Drareni, 40, is the director of the Casbah Tribune, the correspondent of the French TV5 Monde channel and Reporters without Borders in Algeria.
Drareni, who has been held in temporary detention since 29 March, was sentenced for “inciting an unarmed gathering” and “undermining national unity.”
He was also accused of having criticized on Facebook the “corruption and money” of the political system and having published a statement from a political coalition in favor of a general strike, according to RSF.
Drareni was initially sentenced to three years in prison but his sentence was reduced by a year on appeal.
However, his lawyers were shocked that he was not handed a more lenient judgment or an acquittal.
Press freedom watchdog RSF also condemned the sentence.
“We are outraged by the blind stubbornness of the Algerian judges who have just condemned (Drareni) to 2 years in prison,” RSF secretary general Christophe Deloire tweeted after the verdict was announced on Tuesday.
“Khaled’s detention proves the regime locks itself into a logic of absurd, unfair and violent repression.”
On Wednesday, United Nations independent experts have called for the release of the journalist, jailed for his coverage of mass protests in Algeria that toppled the North African country’s longtime president Abdelaziz Bouteflika last year.
“We condemn in the strongest possible terms this two-year prison sentence imposed on a journalist who was simply doing his job, and call on the Algerian authorities to reverse it and set Mr Drareni free,” the UN experts were quoted by AFP as saying.
Although the journalist’s sentence was reduced, “it is still grossly inappropriate because the charges brought against him are a blatant violation of freedom of expression, peaceful assembly and of association”, they said.
According to AFP, the eight signatories do not speak for the UN but report their findings to it. They include the special rapporteurs on peaceful assembly, freedom of opinion and human rights defenders, along with members of the UN working group on arbitrary detention.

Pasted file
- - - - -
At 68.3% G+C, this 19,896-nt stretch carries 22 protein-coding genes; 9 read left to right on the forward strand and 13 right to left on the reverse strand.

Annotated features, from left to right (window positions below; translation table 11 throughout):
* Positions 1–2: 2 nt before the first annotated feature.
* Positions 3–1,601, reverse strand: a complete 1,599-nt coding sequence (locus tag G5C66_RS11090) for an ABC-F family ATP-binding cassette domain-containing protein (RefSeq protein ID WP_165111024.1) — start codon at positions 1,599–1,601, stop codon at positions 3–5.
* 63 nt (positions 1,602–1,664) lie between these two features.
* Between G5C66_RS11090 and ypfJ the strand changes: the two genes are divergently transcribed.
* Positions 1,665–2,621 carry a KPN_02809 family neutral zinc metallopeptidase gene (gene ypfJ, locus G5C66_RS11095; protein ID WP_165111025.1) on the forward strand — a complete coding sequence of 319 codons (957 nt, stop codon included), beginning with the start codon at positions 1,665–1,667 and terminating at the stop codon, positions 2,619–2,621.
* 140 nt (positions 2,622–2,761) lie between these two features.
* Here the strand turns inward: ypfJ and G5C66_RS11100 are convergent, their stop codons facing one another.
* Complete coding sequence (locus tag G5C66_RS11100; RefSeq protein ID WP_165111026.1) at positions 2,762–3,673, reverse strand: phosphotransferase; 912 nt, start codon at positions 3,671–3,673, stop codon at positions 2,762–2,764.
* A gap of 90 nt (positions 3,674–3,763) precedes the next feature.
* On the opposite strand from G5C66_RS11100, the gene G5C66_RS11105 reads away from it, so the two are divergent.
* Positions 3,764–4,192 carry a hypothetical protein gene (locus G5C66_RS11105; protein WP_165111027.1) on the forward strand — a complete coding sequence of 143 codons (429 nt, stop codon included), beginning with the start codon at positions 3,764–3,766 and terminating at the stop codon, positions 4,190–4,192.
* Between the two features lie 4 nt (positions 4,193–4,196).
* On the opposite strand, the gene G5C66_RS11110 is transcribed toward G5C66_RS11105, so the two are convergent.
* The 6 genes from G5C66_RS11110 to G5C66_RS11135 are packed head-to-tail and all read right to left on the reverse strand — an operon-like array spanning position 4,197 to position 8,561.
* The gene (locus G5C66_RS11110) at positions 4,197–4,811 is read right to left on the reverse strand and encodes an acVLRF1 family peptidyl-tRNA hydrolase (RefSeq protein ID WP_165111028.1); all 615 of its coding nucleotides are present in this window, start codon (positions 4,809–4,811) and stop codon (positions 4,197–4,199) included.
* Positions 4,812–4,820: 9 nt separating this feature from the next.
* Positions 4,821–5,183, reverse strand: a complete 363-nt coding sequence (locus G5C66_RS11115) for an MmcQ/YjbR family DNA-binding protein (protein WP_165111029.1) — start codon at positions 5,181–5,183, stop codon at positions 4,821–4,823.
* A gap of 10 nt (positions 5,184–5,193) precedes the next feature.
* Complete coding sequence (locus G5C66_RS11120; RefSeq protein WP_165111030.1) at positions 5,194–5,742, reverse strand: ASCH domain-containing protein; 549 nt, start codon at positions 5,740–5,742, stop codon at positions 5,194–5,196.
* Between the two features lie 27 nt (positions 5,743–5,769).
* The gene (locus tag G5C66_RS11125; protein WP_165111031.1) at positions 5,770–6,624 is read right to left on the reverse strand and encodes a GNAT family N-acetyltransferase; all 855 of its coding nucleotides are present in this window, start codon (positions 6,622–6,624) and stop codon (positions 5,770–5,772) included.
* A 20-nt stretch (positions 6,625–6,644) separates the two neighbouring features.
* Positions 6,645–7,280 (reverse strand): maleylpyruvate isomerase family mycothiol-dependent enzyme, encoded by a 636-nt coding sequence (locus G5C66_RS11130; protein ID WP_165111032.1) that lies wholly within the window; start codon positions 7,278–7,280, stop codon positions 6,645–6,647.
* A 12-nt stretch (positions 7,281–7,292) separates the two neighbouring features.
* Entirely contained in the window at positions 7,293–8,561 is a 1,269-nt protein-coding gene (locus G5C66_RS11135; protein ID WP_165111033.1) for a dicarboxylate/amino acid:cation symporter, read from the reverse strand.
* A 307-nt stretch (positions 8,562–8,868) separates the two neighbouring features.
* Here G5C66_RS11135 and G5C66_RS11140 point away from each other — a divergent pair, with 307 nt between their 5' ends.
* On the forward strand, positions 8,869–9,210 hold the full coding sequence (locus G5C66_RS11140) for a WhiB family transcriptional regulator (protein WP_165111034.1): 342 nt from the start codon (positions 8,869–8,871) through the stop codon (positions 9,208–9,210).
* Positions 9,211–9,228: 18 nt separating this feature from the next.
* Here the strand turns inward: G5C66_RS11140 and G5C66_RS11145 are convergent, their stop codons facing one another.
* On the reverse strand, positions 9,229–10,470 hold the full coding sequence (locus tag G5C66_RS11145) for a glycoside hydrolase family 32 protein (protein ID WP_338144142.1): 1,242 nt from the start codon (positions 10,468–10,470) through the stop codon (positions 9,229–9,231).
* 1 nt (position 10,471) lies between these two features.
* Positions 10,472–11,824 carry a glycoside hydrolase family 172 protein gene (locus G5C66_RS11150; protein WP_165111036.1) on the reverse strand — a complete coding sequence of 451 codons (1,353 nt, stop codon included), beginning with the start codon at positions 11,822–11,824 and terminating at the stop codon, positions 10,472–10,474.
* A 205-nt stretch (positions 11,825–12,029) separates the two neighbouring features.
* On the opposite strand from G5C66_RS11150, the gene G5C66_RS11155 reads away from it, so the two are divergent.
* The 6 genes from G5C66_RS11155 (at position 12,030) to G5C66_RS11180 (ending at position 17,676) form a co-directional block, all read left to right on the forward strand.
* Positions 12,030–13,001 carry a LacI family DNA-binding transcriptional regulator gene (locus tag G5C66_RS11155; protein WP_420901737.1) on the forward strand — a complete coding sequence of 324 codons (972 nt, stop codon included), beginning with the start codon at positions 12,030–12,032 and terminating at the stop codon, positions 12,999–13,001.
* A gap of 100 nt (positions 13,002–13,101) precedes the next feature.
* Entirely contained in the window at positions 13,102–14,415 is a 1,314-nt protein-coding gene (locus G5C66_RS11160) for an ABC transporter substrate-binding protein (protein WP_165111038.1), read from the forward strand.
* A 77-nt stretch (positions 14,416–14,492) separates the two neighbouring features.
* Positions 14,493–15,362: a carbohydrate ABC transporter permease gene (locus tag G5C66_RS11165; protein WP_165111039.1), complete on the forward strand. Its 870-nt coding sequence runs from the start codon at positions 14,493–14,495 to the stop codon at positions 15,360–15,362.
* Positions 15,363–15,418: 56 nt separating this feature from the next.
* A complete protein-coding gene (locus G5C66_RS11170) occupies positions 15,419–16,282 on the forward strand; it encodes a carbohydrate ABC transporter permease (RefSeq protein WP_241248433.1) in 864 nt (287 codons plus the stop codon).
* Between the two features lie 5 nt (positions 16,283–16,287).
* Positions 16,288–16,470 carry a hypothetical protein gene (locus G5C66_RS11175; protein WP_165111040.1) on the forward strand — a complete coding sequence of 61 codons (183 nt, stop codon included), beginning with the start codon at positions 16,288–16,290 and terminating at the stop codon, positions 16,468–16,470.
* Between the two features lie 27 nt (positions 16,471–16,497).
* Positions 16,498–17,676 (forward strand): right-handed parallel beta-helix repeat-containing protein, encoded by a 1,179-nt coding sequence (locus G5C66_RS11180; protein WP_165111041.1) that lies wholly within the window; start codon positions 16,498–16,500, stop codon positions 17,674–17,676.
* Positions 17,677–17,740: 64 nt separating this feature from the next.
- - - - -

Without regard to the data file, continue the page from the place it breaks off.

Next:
They said they were alarmed that the Algerian authorities were increasingly using national security laws to prosecute people who were exercising their rights.
“Drareni, and all the others currently in prison, or awaiting trial simply for doing their job and defending human rights must be immediately released and protected,” the experts said.
Khaled Drareni was tried along with Samir Benlarbi and Slimane Hamitouche, two figures of the protest movement known as “Hirak.”
Facing the same charges, Benlarbi and Hamitouche were sentenced to four months in prison and released on time served.
In response to the first three-year prison sentence announced last month, Khaled Drareni’s lawyers and supporters launched a call for international mobilisation to release the journalist who has become a symbol for the struggle for freedom of the press in Algeria.
Several NGOs, including the Committee to Protect Journalists, had also denounced the ruling saying that Khaled Drareni’s only crime was covering the news.
“He should not spend one day in jail for doing his job,” said CPJ Middle East and North Africa Representative Ignacio Miguel Delgado. “This sentence is a sharp move in the wrong direction for Algeria. Authorities should release Drareni immediately, drop all charges against him, and allow him and all journalists to work freely.”